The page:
Billy Cundiff did as we all should and will do in life: he tried and failed. There is literally no reason for Cundiff to have not given his best effort under the circumstances. Things could’ve gone down differently. A timeout could’ve been burned, a catch could have been made, a block could’ve been sealed just a bit longer – nobody is faultless on an NFL Sunday. Nobody. AFC Championship games included.

So ruling out the fact that Cundiff didn’t try and make the kick, what are we left with? The answer is that we are forced to confront our own doubts, fears, failures, and fallibility. If you’re screaming at Billy Cundiff still a day or two later, Google mapping Lee Evans’ home or a deranged Niners “fan” sending death threats to Kyle Williams via Twitter, you have a lot more going on than fandom.

A sparse chant of “let Joe throw!” echoes down from a small cadre of fans in purple camo pants sitting in the 200-level. From the same corner of M&T Bank Stadium, a season ticket holder shouts in a hoarse Dundalk pitch “let Rice run the f$#%ing ball!” Their dissonance melds into a single cacophony that breezes in the general direction of Malcolm “Cam” Cameron. The Ravens offensive coordinator hears none of this. He glances up at the game clock. 5:54 remains in the third quarter. It is Christmas Even 2011, and the Ravens have just stretched their lead over the Cleveland Browns to 20-0. Nobody seems pleased.

They say the best position to have in a football town is backup quarterback. You get to wear a baseball cap and a pair of headphones and look like you’re listening intently during timeouts. Nobody knows what you might be capable of if called in for duty. Thus, you might be the next Joe Montana. If backup QB is the most desirable job in football, offensive coordinator ranks dead last, just behind the guy responsible for washing Terrence Cody’s jock.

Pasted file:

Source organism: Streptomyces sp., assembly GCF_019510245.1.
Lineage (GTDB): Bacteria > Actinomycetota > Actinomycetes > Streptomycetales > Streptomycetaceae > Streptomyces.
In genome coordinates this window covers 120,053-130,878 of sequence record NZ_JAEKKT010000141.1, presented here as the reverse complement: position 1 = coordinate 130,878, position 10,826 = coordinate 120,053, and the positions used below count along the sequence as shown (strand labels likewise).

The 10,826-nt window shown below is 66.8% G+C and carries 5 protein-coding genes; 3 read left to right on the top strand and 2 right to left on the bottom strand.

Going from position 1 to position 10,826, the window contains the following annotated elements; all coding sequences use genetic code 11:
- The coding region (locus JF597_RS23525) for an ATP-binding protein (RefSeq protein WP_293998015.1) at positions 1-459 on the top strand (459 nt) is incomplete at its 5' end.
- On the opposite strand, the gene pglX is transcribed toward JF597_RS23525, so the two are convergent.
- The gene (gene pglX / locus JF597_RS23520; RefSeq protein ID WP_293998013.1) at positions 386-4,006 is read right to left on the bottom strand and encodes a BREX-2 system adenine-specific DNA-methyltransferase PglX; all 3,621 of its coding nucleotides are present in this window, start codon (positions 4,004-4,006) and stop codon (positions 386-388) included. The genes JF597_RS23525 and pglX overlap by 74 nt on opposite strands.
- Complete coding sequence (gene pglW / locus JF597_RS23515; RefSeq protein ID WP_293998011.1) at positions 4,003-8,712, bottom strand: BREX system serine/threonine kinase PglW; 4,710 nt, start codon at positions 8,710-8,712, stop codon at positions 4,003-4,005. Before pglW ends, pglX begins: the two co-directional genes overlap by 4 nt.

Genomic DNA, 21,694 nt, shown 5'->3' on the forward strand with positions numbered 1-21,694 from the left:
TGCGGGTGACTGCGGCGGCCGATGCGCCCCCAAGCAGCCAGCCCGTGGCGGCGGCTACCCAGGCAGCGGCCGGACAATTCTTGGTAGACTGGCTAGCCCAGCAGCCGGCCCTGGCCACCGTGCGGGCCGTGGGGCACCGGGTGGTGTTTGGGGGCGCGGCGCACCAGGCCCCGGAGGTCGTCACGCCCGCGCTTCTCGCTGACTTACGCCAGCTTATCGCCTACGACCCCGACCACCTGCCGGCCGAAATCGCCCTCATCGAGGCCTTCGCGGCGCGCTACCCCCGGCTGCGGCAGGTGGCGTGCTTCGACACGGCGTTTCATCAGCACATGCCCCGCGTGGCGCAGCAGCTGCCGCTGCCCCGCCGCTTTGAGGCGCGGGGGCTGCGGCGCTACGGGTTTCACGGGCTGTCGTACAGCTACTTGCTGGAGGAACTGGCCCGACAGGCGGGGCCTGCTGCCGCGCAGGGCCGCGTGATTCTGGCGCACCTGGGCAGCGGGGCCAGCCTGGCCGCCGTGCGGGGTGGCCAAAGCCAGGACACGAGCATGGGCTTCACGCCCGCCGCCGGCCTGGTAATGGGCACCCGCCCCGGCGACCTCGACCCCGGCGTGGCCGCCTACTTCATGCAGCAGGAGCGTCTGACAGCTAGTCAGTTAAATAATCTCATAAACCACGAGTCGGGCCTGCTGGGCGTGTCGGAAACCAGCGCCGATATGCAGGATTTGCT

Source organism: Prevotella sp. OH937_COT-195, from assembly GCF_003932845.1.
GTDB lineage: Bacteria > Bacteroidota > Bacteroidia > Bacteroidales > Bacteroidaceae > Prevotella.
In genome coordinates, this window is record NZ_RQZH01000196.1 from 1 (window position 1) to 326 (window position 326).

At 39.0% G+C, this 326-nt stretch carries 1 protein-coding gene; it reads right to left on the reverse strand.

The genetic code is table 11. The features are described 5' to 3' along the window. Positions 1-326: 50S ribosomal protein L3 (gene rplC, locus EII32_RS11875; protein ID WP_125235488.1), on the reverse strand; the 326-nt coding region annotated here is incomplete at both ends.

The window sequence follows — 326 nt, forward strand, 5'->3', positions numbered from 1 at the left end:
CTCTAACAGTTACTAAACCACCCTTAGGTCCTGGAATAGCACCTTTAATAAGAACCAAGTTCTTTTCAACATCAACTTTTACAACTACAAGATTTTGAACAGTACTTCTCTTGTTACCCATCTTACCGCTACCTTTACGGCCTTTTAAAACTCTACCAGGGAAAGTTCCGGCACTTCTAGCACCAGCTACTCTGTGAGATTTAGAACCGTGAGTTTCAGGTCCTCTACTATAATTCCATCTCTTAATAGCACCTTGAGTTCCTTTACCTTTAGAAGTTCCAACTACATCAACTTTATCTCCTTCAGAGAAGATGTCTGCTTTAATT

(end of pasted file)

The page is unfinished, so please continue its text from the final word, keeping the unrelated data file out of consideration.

The play-caller is the most important decision-maker in the scope of a single football game. A non-play-calling head coach might make a crucial “go for it on 4th” decision or throw a pivotal challenge flag, but ultimately, everything that leads a team into those situations is dictated by the decisions made by the offensive coordinator. Cam Cameron made 62 decisions on that chilly Christmas Eve afternoon. Every single one of them was questioned. Maybe Cam Cameron deserves to be questioned. To a certain extent, so does every decision maker in pro sports. However, what Cameron endures publicly would make most of us crumble privately. How much of it is warranted, and how much of it is “Mobtown” simply piling on?

41 down, 41 to go. The Capitals 2011-12 season has been at times a callback to the dominance of recent years and at other times a farce nearing the woeful Capitals of the late 1970s. The result? A statistically average club that can’t seem to decide which way it’s trending from one week to the next.

We’ve had a six-goal loss, a six-goal win, and a coaching change. To me, that sums to it up better than any specific analysis, but here’s some of that anyway.

Tim Tebow is getting help from outside forces. There’s nobody left who disputes this. However, what most people don’t know is that the higher power orchestrating these miraculous plays is actually the tandem of me and my college roommate/best man Jimmy. Every time we talk on the phone and simul-watch a Broncos game, they come back and win. This is not a stretch of the truth for the purposes of writing a column. I will swear on whatever scriptural text you shove in front of me. We are 8-0. Clearly, something is happening here.